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Don't feel bad or like you are sand bagging by playing in a lower division. It's your first tournament and no one can really call you a sandbagger, well unless you've been mopping up at the weekly leagues. Play in that division until you win or your rating no longer allows you to. It's your first year, and while you can learn a lot about playing up a division I also think it's important to no be blown out of the water playing in a division you aren't suited for.

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Old 02-05-2019, 10:34 AM
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Don't feel bad or like you are sand bagging by playing in a lower division. It's your first tournament and no one can really call you a sandbagger, well unless you've been mopping up at the weekly leagues. Play in that division until you win or your rating no longer allows you to. It's your first year, and while you can learn a lot about playing up a division I also think it's important to no be blown out of the water playing in a division you aren't suited for.
This was going to be exactly my advice. Often around here, MA2 is the lowest non-protected division in most events (because there just aren't enough people willing to sign up in MA3). Don't let pride or the old "playing with better players will make me better" thing make you sign up in MA1. Sign up in MA2 or even MA3 if it exists. Play a division until you've got a couple wins in that division or your rating is too high and then move up. Playing with people better than you is fine and all, but disc golf is a mental game and nothing is so demoralizing as being bottom of your division and the worst on your card all the time. I think most people compete better if they feel like they at least have a chance of winning or cashing. Otherwise, it's hard to motivate yourself to care about each stroke the way you should.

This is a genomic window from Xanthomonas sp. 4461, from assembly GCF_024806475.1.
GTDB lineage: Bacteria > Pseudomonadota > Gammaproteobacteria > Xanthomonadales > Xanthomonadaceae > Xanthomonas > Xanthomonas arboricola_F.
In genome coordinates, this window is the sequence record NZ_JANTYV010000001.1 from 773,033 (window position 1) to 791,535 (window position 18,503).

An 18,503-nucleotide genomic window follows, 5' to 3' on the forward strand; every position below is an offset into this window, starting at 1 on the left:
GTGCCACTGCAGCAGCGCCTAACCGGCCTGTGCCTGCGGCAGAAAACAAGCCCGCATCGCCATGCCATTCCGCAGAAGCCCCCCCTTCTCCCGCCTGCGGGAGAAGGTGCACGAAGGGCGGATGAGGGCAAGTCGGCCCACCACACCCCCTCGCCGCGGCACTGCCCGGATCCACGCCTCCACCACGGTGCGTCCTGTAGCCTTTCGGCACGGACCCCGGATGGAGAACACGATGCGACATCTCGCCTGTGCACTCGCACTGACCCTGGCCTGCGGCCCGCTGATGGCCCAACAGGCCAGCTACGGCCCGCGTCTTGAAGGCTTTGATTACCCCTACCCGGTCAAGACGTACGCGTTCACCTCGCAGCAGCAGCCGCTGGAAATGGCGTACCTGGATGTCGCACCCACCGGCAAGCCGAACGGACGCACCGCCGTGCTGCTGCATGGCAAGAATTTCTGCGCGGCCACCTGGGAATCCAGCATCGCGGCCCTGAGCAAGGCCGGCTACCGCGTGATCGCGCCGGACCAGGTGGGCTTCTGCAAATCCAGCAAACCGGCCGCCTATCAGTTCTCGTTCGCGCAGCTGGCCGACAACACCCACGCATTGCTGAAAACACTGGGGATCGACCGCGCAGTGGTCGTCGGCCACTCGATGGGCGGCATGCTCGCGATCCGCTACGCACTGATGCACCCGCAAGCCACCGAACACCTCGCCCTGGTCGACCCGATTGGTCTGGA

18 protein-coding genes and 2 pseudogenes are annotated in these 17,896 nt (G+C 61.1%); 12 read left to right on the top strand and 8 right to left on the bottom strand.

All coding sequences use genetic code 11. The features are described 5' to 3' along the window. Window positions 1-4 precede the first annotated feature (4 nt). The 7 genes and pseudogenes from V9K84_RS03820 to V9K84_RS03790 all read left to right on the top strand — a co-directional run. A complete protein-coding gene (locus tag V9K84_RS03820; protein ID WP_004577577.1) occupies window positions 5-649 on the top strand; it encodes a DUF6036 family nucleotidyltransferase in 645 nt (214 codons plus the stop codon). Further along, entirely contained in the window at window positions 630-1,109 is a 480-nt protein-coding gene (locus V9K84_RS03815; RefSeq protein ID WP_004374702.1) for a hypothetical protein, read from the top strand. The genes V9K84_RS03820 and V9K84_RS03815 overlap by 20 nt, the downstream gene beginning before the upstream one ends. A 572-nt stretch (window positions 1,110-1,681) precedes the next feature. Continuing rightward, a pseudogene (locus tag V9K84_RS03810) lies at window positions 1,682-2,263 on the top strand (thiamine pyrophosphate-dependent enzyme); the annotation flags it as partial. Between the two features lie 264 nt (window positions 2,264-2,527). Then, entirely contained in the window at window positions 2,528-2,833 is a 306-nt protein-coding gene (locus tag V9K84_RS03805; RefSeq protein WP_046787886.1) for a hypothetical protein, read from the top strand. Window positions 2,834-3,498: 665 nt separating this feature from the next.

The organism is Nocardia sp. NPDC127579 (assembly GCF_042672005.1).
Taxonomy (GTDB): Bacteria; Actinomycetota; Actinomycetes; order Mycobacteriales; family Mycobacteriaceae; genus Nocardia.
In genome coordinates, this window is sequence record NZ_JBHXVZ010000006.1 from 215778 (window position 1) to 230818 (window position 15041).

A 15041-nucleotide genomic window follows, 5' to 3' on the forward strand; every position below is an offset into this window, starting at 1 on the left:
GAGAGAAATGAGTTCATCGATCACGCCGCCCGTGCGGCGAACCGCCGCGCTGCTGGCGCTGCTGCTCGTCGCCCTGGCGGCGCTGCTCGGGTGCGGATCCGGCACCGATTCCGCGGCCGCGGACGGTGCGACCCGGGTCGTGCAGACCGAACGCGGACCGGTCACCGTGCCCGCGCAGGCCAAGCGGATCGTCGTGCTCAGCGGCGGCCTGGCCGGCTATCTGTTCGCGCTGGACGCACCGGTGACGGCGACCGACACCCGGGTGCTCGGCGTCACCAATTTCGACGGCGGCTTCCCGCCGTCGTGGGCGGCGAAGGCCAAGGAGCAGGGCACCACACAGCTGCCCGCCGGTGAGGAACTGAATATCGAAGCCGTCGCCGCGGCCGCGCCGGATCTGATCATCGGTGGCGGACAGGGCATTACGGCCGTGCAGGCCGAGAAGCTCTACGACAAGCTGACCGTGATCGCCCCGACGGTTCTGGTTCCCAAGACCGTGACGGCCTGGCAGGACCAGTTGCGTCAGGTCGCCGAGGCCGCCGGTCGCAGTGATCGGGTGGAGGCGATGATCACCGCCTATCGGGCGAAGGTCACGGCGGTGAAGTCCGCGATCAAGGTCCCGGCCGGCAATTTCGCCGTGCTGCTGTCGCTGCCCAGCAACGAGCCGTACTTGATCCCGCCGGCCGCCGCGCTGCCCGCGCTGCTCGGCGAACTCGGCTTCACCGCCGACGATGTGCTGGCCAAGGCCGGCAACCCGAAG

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Old 02-05-2019, 01:22 PM
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Originally Posted by B The V View Post
Don't feel bad or like you are sand bagging by playing in a lower division. It's your first tournament and no one can really call you a sandbagger, well unless you've been mopping up at the weekly leagues. Play in that division until you win or your rating no longer allows you to. It's your first year, and while you can learn a lot about playing up a division I also think it's important to no be blown out of the water playing in a division you aren't suited for.
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Originally Posted by hugheshilton View Post
This was going to be exactly my advice. Often around here, MA2 is the lowest non-protected division in most events (because there just aren't enough people willing to sign up in MA3). Don't let pride or the old "playing with better players will make me better" thing make you sign up in MA1. Sign up in MA2 or even MA3 if it exists. Play a division until you've got a couple wins in that division or your rating is too high and then move up. Playing with people better than you is fine and all, but disc golf is a mental game and nothing is so demoralizing as being bottom of your division and the worst on your card all the time. I think most people compete better if they feel like they at least have a chance of winning or cashing. Otherwise, it's hard to motivate yourself to care about each stroke the way you should.
I agree with this in principle. In practice, I've always gone with the higher division for two reasons: 1) they have more difficult layouts, and I enjoy that challenge; and 2) getting compared to higher rated players, even on the more difficult layouts, probably results in my rating being higher.